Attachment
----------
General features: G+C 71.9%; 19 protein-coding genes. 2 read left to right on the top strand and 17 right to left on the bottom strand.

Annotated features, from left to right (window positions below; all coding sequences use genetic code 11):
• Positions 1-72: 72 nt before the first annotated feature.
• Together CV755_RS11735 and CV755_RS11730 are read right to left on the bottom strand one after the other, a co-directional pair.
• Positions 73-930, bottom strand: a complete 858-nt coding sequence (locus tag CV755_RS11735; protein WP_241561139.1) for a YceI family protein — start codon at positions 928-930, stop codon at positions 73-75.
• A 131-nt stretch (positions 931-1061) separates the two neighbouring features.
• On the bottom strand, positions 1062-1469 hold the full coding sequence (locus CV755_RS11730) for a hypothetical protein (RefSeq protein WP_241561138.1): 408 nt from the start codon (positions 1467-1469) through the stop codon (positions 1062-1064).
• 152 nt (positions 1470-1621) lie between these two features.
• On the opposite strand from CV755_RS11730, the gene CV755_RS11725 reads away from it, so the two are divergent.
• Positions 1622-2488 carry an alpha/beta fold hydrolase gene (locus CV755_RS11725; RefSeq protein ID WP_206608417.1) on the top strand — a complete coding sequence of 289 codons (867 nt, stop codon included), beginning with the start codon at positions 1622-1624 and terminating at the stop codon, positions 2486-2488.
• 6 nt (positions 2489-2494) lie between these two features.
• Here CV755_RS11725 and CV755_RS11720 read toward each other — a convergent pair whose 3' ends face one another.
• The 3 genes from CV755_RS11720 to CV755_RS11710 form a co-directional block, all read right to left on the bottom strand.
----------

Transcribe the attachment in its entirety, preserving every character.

General features: G+C 71.9%; 19 protein-coding genes. 2 read left to right on the top strand and 17 right to left on the bottom strand.

Annotated features, from left to right (window positions below; all coding sequences use genetic code 11):
• Positions 1-72: 72 nt before the first annotated feature.
• Together CV755_RS11735 and CV755_RS11730 are read right to left on the bottom strand one after the other, a co-directional pair.
• Positions 73-930, bottom strand: a complete 858-nt coding sequence (locus tag CV755_RS11735; protein WP_241561139.1) for a YceI family protein — start codon at positions 928-930, stop codon at positions 73-75.
• A 131-nt stretch (positions 931-1061) separates the two neighbouring features.
• On the bottom strand, positions 1062-1469 hold the full coding sequence (locus CV755_RS11730) for a hypothetical protein (RefSeq protein WP_241561138.1): 408 nt from the start codon (positions 1467-1469) through the stop codon (positions 1062-1064).
• 152 nt (positions 1470-1621) lie between these two features.
• On the opposite strand from CV755_RS11730, the gene CV755_RS11725 reads away from it, so the two are divergent.
• Positions 1622-2488 carry an alpha/beta fold hydrolase gene (locus CV755_RS11725; RefSeq protein ID WP_206608417.1) on the top strand — a complete coding sequence of 289 codons (867 nt, stop codon included), beginning with the start codon at positions 1622-1624 and terminating at the stop codon, positions 2486-2488.
• 6 nt (positions 2489-2494) lie between these two features.
• Here CV755_RS11725 and CV755_RS11720 read toward each other — a convergent pair whose 3' ends face one another.
• The 3 genes from CV755_RS11720 to CV755_RS11710 form a co-directional block, all read right to left on the bottom strand.